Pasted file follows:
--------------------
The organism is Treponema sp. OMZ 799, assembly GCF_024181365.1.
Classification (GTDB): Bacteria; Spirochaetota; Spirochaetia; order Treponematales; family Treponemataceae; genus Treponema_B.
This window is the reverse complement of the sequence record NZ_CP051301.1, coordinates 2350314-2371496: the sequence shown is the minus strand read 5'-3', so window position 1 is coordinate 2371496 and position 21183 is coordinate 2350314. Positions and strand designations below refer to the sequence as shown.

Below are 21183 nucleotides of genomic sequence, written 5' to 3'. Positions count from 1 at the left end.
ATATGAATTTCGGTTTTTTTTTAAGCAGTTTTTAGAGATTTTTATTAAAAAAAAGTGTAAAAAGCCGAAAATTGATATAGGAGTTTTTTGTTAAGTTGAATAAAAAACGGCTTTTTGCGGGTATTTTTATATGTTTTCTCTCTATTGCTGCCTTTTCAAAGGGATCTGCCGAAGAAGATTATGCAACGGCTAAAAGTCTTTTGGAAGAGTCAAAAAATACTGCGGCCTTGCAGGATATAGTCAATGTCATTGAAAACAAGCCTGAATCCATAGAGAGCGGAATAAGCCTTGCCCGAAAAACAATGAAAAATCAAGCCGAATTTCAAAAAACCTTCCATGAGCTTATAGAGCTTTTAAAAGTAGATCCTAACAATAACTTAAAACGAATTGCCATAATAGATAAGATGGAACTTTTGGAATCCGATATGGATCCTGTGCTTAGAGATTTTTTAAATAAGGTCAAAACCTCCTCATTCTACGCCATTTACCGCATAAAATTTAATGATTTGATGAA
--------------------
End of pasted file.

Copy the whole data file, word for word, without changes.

The organism is Treponema sp. OMZ 799, assembly GCF_024181365.1.
Classification (GTDB): Bacteria; Spirochaetota; Spirochaetia; order Treponematales; family Treponemataceae; genus Treponema_B.
This window is the reverse complement of the sequence record NZ_CP051301.1, coordinates 2350314-2371496: the sequence shown is the minus strand read 5'-3', so window position 1 is coordinate 2371496 and position 21183 is coordinate 2350314. Positions and strand designations below refer to the sequence as shown.

Below are 21183 nucleotides of genomic sequence, written 5' to 3'. Positions count from 1 at the left end.
ATATGAATTTCGGTTTTTTTTTAAGCAGTTTTTAGAGATTTTTATTAAAAAAAAGTGTAAAAAGCCGAAAATTGATATAGGAGTTTTTTGTTAAGTTGAATAAAAAACGGCTTTTTGCGGGTATTTTTATATGTTTTCTCTCTATTGCTGCCTTTTCAAAGGGATCTGCCGAAGAAGATTATGCAACGGCTAAAAGTCTTTTGGAAGAGTCAAAAAATACTGCGGCCTTGCAGGATATAGTCAATGTCATTGAAAACAAGCCTGAATCCATAGAGAGCGGAATAAGCCTTGCCCGAAAAACAATGAAAAATCAAGCCGAATTTCAAAAAACCTTCCATGAGCTTATAGAGCTTTTAAAAGTAGATCCTAACAATAACTTAAAACGAATTGCCATAATAGATAAGATGGAACTTTTGGAATCCGATATGGATCCTGTGCTTAGAGATTTTTTAAATAAGGTCAAAACCTCCTCATTCTACGCCATTTACCGCATAAAATTTAATGATTTGATGAA